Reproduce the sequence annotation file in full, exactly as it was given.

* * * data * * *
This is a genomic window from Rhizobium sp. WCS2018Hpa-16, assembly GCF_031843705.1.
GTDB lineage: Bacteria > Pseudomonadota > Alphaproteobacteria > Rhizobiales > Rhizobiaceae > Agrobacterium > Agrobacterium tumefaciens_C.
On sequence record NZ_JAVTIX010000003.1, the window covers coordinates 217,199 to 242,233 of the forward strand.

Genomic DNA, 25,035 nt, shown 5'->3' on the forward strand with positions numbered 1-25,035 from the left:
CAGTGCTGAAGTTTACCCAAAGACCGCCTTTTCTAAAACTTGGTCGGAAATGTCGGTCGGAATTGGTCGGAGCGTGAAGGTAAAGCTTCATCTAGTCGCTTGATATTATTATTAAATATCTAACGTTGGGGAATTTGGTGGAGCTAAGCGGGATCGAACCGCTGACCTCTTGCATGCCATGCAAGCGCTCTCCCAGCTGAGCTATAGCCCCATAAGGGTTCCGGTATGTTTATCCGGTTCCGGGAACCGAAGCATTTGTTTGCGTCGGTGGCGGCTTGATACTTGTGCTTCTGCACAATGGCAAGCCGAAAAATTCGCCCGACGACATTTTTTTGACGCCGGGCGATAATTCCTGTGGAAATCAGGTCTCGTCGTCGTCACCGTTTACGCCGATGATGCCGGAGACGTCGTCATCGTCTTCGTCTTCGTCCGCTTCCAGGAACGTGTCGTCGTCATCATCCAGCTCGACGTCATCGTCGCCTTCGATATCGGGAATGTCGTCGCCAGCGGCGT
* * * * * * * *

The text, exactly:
This is a genomic window from Rhizobium sp. WCS2018Hpa-16, assembly GCF_031843705.1.
GTDB lineage: Bacteria > Pseudomonadota > Alphaproteobacteria > Rhizobiales > Rhizobiaceae > Agrobacterium > Agrobacterium tumefaciens_C.
On sequence record NZ_JAVTIX010000003.1, the window covers coordinates 217,199 to 242,233 of the forward strand.

Genomic DNA, 25,035 nt, shown 5'->3' on the forward strand with positions numbered 1-25,035 from the left:
CAGTGCTGAAGTTTACCCAAAGACCGCCTTTTCTAAAACTTGGTCGGAAATGTCGGTCGGAATTGGTCGGAGCGTGAAGGTAAAGCTTCATCTAGTCGCTTGATATTATTATTAAATATCTAACGTTGGGGAATTTGGTGGAGCTAAGCGGGATCGAACCGCTGACCTCTTGCATGCCATGCAAGCGCTCTCCCAGCTGAGCTATAGCCCCATAAGGGTTCCGGTATGTTTATCCGGTTCCGGGAACCGAAGCATTTGTTTGCGTCGGTGGCGGCTTGATACTTGTGCTTCTGCACAATGGCAAGCCGAAAAATTCGCCCGACGACATTTTTTTGACGCCGGGCGATAATTCCTGTGGAAATCAGGTCTCGTCGTCGTCACCGTTTACGCCGATGATGCCGGAGACGTCGTCATCGTCTTCGTCTTCGTCCGCTTCCAGGAACGTGTCGTCGTCATCATCCAGCTCGACGTCATCGTCGCCTTCGATATCGGGAATGTCGTCGCCAGCGGCGT